W3C home > Mailing lists > Public > xmlschema-dev@w3.org > October 2012

Re: Order indicators in the .xsd file

From: C. M. Sperberg-McQueen <cmsmcq@blackmesatech.com>
Date: Thu, 18 Oct 2012 11:17:48 -0600
Cc: "C. M. Sperberg-McQueen" <cmsmcq@blackmesatech.com>, "Michael Kay" <mike@saxonica.com>, <xmlschema-dev@w3.org>
Message-Id: <48C59A5A-162C-42B4-BE64-86E8A8DBB5DE@blackmesatech.com>
To: "Pete Cordell" <petexmldev@codalogic.com>

On Oct 18, 2012, at 10:45 AM, Pete Cordell wrote:

> Original Message From: "C. M. Sperberg-McQueen"
>> On Oct 18, 2012, at 9:05 AM, Pete Cordell wrote:
>>> Original Message From: "C. M. Sperberg-McQueen"
>>>> - While enumerating 24! or 120! disjuncts in a large regular expression
>>>> or content model whose top-level operator is choice may
>>>> exceed current engineering capacity, it is not beyond the wit of
>>>> human beings or the memory capacity of current machines to
>>>> construct a finite state automaton for the same language; if there
>>>> are 23 child elements, of which 3 have the range {1, unbounded},
>>>> 4 more have the range {1,1} and 16 have the range {0,1}, the
>>>> FSA will need 2 ** 23 states.
>>> Do you not also need your FSM to cater for sequences like:
>>>  ababababa ... abac
>>> etc?  Or does XSD 1.1 require all the 'a's to be together and all the 'b's to be together and so on.
>>> The former case looks to require an infinite number of states to me, and the latter 23! (25x10^21) states.\
>> I think you're thinking about the number of permutations in the order
>> of children, and not about the number of states in a finite-state automaton.
> I thought we were discussing the practicality of representing the problem in question as a collection of XSD 1.0 compound particles, ultimately in a .xsd file that we could present to an XML schema validator.

Sorry if I didn't signal my shift of topic more clearly.

Since content models define regular languages, any XSD content 
model can be represented, with more or less convenience, as a finite 
state automaton; for situations like the one raised by Fred Li, a 
description in FSA terms is much more compact than a 
description in regular-expression terms.

For better or worse, XSD does not require schema components to be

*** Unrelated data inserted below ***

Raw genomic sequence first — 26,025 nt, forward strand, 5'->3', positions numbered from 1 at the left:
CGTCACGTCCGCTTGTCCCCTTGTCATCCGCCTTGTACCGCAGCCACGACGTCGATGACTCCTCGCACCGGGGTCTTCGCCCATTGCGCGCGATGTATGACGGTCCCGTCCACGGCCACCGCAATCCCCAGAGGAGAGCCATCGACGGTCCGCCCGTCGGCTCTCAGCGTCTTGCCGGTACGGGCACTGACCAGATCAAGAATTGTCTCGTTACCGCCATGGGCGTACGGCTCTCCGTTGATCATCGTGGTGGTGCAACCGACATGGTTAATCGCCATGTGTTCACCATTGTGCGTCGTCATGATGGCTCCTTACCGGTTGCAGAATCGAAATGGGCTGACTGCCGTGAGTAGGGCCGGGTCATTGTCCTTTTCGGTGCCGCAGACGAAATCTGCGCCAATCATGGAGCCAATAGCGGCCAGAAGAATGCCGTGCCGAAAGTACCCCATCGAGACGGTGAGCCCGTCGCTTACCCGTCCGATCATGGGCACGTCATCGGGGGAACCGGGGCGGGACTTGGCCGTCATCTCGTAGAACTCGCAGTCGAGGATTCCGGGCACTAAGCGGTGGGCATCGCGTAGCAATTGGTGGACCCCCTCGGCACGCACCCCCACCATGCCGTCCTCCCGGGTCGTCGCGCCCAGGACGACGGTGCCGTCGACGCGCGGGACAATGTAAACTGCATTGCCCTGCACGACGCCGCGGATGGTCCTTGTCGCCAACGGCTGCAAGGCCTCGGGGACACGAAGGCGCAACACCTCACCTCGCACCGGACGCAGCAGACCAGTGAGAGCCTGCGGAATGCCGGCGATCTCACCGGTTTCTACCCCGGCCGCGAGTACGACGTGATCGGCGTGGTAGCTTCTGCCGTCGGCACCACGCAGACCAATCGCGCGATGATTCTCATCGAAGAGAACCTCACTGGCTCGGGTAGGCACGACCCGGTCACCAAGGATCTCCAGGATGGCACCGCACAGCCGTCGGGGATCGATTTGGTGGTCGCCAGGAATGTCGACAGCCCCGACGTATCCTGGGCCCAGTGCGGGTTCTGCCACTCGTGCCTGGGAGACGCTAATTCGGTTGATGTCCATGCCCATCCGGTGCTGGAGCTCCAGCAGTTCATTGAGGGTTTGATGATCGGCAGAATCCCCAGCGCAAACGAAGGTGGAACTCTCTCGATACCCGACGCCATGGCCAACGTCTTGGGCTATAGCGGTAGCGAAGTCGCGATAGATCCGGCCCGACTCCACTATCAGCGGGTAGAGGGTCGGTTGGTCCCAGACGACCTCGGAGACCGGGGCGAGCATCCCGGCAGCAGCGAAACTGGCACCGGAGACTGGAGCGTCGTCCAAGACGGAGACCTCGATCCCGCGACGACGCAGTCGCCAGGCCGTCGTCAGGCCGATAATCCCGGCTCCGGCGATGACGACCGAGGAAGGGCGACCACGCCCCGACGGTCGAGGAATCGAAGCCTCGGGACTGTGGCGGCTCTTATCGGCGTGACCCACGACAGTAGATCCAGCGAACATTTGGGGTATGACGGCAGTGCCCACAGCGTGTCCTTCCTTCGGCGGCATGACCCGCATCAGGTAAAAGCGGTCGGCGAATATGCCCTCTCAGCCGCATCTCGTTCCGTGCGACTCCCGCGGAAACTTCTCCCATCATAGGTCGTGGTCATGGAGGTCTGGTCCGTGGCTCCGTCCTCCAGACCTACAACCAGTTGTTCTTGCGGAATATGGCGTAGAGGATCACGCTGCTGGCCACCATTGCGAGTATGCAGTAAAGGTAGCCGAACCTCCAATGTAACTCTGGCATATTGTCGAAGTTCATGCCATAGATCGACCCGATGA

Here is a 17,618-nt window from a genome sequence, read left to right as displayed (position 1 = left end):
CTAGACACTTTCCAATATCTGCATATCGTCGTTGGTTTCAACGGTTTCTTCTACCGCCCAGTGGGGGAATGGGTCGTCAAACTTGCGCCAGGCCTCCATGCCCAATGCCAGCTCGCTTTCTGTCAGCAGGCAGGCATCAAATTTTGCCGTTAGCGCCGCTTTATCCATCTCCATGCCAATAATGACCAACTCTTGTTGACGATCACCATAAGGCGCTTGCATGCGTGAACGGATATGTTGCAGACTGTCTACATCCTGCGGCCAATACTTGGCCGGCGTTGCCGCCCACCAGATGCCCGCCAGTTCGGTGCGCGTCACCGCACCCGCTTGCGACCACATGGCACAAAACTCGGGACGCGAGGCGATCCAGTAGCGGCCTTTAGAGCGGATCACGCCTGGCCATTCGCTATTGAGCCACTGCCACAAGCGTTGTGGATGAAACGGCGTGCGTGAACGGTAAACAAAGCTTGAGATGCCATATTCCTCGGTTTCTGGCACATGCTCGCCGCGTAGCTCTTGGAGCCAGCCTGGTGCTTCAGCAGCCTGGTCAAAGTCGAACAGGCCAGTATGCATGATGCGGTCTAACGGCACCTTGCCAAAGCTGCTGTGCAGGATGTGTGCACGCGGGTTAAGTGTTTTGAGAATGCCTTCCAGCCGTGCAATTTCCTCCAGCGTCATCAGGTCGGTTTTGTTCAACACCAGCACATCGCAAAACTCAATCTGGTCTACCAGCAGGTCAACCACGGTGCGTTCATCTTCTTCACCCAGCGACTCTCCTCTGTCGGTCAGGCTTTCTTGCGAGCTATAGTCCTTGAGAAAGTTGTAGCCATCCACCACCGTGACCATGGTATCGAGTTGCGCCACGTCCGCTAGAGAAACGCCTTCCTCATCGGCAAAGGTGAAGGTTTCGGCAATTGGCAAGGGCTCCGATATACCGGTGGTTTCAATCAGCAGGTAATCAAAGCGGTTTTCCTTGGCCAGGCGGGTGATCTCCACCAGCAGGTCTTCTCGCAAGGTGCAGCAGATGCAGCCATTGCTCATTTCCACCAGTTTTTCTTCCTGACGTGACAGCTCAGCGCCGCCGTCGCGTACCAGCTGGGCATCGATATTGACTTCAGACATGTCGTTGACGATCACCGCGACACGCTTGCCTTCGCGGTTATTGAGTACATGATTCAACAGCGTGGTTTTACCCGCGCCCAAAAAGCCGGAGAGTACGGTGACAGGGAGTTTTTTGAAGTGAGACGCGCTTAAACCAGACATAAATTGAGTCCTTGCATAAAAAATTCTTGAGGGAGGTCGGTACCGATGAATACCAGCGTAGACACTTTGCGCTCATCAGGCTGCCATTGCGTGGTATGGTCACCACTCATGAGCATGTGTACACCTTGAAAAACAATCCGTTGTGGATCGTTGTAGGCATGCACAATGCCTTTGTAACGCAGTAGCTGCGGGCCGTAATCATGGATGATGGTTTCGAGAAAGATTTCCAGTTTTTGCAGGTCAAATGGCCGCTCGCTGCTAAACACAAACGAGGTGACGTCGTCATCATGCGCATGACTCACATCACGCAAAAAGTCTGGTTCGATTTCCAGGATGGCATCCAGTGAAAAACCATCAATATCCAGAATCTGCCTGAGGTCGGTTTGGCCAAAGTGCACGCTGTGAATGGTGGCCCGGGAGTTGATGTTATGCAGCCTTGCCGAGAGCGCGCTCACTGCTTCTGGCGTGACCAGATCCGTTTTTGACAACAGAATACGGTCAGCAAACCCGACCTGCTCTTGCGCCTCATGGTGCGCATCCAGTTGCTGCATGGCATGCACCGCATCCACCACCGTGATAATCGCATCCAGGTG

defined in schema-document form; they can be defined in any 
notation the schema processor chooses to accept.  The only proviso
is that at an appropriate level of abstraction they provide the information
described in the specification (which in this case amounts to:
information on how children are bound to element declarations,
and information on whether the parent is locally valid with respect
to its sequence of children).

So -- given an implementation that supports user-supplied
complex types represented as executable code, which may or
may not exist in practice today, but can exist in a conforming
implementation as soon as any implementor chooses to offer it -- 
it would be possible to implement the complex type we are
discussing as an FSA instead of by writing an exceedingly long
and uninformative content model for it using xsd:choice and 

>>>> ...
>>> A better engineering option is to just use 23 counters (possibly even as little as 23 bits
>>> in fact) and implement it in a similar fashion to Ken's suggestion to do a xs:choice
>>> and then an xs:assert checking the occurrence counts were correct.
>> Exactly:  the state space of the FSA I was referring to requires
>> 23 bits (plus one bit for an error state, if we want to make it a
>> complete automaton), ...
>> The accept states are those bit patterns which have ones for
>> the seven required elements.
> While that's a sensible implementation, it doesn't look like an FSA to me. But maybe that's the joy of FSAs - there are so many to choose from!

If you don't see that the counter implementation you propose can
be regarded as an implementation of the FSA I described, I don't 
think I know how to help you.

* C. M. Sperberg-McQueen, Black Mesa Technologies LLC
* http://www.blackmesatech.com 
* http://cmsmcq.com/mib                 
* http://balisage.net
Received on Thursday, 18 October 2012 17:18:15 UTC

This archive was generated by hypermail 2.4.0 : Friday, 17 January 2020 23:16:02 UTC